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    Quote Originally Posted by Theseus View Post
    ...but could I translate it as "fairy queens", which keeps the mythic overtones and goes well with "princesses"?
    Of course. The fair folk can have many names in Greek as in other languages. But please don't rely upon us to untangle that mess; it's a fairly hairy fairy subject.

    sugar-plum fairy = η νεράιδα Ζαχαρένια

    to be away with the fairies

    the tooth fairy

    The muses (fairies)

    Fair Folk

    changeling

    Crystal Fairy, Crystal Hairy, Hairy Fairy

    The lang, lang shadows creep


    Quote Originally Posted by daeman View Post
    ...
    Sleep weel, my bairnie, sleep. Κοιμήσου εσύ, παιδάκι μου
    Τhe lang, lang shadows creep, Τώρα οι σκιές μακραίνουν
    The fairies play on the munelicht brae Νεράιδες φεγγαρόλουστες
    An' the stars are on the deep. κάτω απ' τ' αστέρια παίζουν


    ...
    Θεωρητικά, θεωρία και πράξη είναι το ίδιο πράγμα. Στην πράξη, όμως, διαφέρουν.
    When this you see, remember me and bear me in your mind, let all the world say what they may, speak of me as you find.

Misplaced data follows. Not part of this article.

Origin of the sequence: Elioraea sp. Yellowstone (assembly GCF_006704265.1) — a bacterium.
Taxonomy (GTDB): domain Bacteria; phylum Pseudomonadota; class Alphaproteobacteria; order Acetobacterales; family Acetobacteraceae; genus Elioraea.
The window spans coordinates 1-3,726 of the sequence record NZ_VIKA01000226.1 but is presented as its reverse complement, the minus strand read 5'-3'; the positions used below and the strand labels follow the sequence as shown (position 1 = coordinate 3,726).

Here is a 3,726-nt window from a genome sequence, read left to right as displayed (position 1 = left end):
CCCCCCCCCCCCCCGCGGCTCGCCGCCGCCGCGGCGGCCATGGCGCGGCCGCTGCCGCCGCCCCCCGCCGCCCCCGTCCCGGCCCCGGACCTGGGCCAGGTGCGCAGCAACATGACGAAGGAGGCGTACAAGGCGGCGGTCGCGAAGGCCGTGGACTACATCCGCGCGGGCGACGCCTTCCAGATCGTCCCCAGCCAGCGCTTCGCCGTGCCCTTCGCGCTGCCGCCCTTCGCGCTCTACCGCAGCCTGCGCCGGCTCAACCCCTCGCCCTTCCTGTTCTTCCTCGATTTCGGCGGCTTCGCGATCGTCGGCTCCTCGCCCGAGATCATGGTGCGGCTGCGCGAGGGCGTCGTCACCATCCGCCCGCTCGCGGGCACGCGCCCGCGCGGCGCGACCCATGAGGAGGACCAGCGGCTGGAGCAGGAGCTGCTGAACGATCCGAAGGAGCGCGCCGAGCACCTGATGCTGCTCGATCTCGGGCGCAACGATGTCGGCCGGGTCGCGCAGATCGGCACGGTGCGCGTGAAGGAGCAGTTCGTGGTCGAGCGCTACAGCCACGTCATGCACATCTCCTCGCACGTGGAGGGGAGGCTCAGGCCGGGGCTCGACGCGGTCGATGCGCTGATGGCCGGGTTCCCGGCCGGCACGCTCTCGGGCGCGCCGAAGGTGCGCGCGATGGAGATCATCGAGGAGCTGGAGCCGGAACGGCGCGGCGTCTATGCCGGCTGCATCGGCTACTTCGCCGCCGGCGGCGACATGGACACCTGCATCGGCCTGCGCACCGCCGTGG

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    Senior Member Theseus's Avatar
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    Thanks, 'Man! Full of good puns as ever. But I think that "mermaids" coming along the path "slowly, oh so slow" is an odd idea: a "slippery" subject perhaps. I didn't expect you to untangle the mess: I only wished to point that mere scepticism based on modern scientific assumptions is somewhat naive and "animism", the belief that spirits live in trees, rivers, springs, nymphs and the like, is not what is meant in the literature. The tree, the nymph and the river are the spirits. The reaction of "fear" or "awe" to being alone in, say a forest or by a waterfall in a very quiet place is the spirit.